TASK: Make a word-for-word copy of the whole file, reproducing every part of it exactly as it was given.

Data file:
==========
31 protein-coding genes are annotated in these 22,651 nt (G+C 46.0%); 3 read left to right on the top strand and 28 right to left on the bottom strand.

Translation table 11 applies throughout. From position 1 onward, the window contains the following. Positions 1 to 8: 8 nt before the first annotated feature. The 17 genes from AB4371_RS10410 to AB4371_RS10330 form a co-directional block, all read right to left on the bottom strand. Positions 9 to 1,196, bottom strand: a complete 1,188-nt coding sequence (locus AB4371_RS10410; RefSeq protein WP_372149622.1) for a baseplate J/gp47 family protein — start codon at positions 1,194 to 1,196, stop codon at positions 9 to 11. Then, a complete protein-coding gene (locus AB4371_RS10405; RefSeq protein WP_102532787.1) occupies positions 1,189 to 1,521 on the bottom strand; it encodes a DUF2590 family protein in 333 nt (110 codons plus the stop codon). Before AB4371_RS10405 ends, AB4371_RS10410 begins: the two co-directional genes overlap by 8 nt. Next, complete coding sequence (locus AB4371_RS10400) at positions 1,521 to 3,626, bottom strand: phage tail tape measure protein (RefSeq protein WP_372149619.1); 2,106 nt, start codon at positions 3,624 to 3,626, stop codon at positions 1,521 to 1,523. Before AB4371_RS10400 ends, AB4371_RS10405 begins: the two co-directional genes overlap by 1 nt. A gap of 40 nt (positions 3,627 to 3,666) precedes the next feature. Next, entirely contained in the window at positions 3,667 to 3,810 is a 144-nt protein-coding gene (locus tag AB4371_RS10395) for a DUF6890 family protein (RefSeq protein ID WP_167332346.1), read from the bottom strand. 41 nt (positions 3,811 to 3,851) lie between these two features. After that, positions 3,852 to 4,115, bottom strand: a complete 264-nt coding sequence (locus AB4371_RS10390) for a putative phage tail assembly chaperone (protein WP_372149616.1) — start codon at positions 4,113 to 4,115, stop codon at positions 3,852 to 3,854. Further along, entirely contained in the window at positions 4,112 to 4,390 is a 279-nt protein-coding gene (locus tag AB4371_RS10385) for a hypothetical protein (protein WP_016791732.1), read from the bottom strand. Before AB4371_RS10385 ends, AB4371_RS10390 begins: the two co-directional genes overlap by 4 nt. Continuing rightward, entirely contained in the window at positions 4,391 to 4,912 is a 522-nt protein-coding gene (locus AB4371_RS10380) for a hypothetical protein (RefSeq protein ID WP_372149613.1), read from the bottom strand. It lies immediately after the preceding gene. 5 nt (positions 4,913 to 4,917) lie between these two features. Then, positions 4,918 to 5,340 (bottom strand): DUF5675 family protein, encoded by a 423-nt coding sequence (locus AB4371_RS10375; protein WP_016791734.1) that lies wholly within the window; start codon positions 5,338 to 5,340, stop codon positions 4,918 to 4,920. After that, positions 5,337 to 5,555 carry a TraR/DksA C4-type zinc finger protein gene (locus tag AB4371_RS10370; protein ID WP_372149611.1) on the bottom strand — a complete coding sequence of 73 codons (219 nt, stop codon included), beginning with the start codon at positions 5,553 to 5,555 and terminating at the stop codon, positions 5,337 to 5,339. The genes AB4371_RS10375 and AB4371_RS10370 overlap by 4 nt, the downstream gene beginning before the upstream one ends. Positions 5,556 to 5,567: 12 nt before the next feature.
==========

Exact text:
31 protein-coding genes are annotated in these 22,651 nt (G+C 46.0%); 3 read left to right on the top strand and 28 right to left on the bottom strand.

Translation table 11 applies throughout. From position 1 onward, the window contains the following. Positions 1 to 8: 8 nt before the first annotated feature. The 17 genes from AB4371_RS10410 to AB4371_RS10330 form a co-directional block, all read right to left on the bottom strand. Positions 9 to 1,196, bottom strand: a complete 1,188-nt coding sequence (locus AB4371_RS10410; RefSeq protein WP_372149622.1) for a baseplate J/gp47 family protein — start codon at positions 1,194 to 1,196, stop codon at positions 9 to 11. Then, a complete protein-coding gene (locus AB4371_RS10405; RefSeq protein WP_102532787.1) occupies positions 1,189 to 1,521 on the bottom strand; it encodes a DUF2590 family protein in 333 nt (110 codons plus the stop codon). Before AB4371_RS10405 ends, AB4371_RS10410 begins: the two co-directional genes overlap by 8 nt. Next, complete coding sequence (locus AB4371_RS10400) at positions 1,521 to 3,626, bottom strand: phage tail tape measure protein (RefSeq protein WP_372149619.1); 2,106 nt, start codon at positions 3,624 to 3,626, stop codon at positions 1,521 to 1,523. Before AB4371_RS10400 ends, AB4371_RS10405 begins: the two co-directional genes overlap by 1 nt. A gap of 40 nt (positions 3,627 to 3,666) precedes the next feature. Next, entirely contained in the window at positions 3,667 to 3,810 is a 144-nt protein-coding gene (locus tag AB4371_RS10395) for a DUF6890 family protein (RefSeq protein ID WP_167332346.1), read from the bottom strand. 41 nt (positions 3,811 to 3,851) lie between these two features. After that, positions 3,852 to 4,115, bottom strand: a complete 264-nt coding sequence (locus AB4371_RS10390) for a putative phage tail assembly chaperone (protein WP_372149616.1) — start codon at positions 4,113 to 4,115, stop codon at positions 3,852 to 3,854. Further along, entirely contained in the window at positions 4,112 to 4,390 is a 279-nt protein-coding gene (locus tag AB4371_RS10385) for a hypothetical protein (protein WP_016791732.1), read from the bottom strand. Before AB4371_RS10385 ends, AB4371_RS10390 begins: the two co-directional genes overlap by 4 nt. Continuing rightward, entirely contained in the window at positions 4,391 to 4,912 is a 522-nt protein-coding gene (locus AB4371_RS10380) for a hypothetical protein (RefSeq protein ID WP_372149613.1), read from the bottom strand. It lies immediately after the preceding gene. 5 nt (positions 4,913 to 4,917) lie between these two features. Then, positions 4,918 to 5,340 (bottom strand): DUF5675 family protein, encoded by a 423-nt coding sequence (locus AB4371_RS10375; protein WP_016791734.1) that lies wholly within the window; start codon positions 5,338 to 5,340, stop codon positions 4,918 to 4,920. After that, positions 5,337 to 5,555 carry a TraR/DksA C4-type zinc finger protein gene (locus tag AB4371_RS10370; protein ID WP_372149611.1) on the bottom strand — a complete coding sequence of 73 codons (219 nt, stop codon included), beginning with the start codon at positions 5,553 to 5,555 and terminating at the stop codon, positions 5,337 to 5,339. The genes AB4371_RS10375 and AB4371_RS10370 overlap by 4 nt, the downstream gene beginning before the upstream one ends. Positions 5,556 to 5,567: 12 nt before the next feature.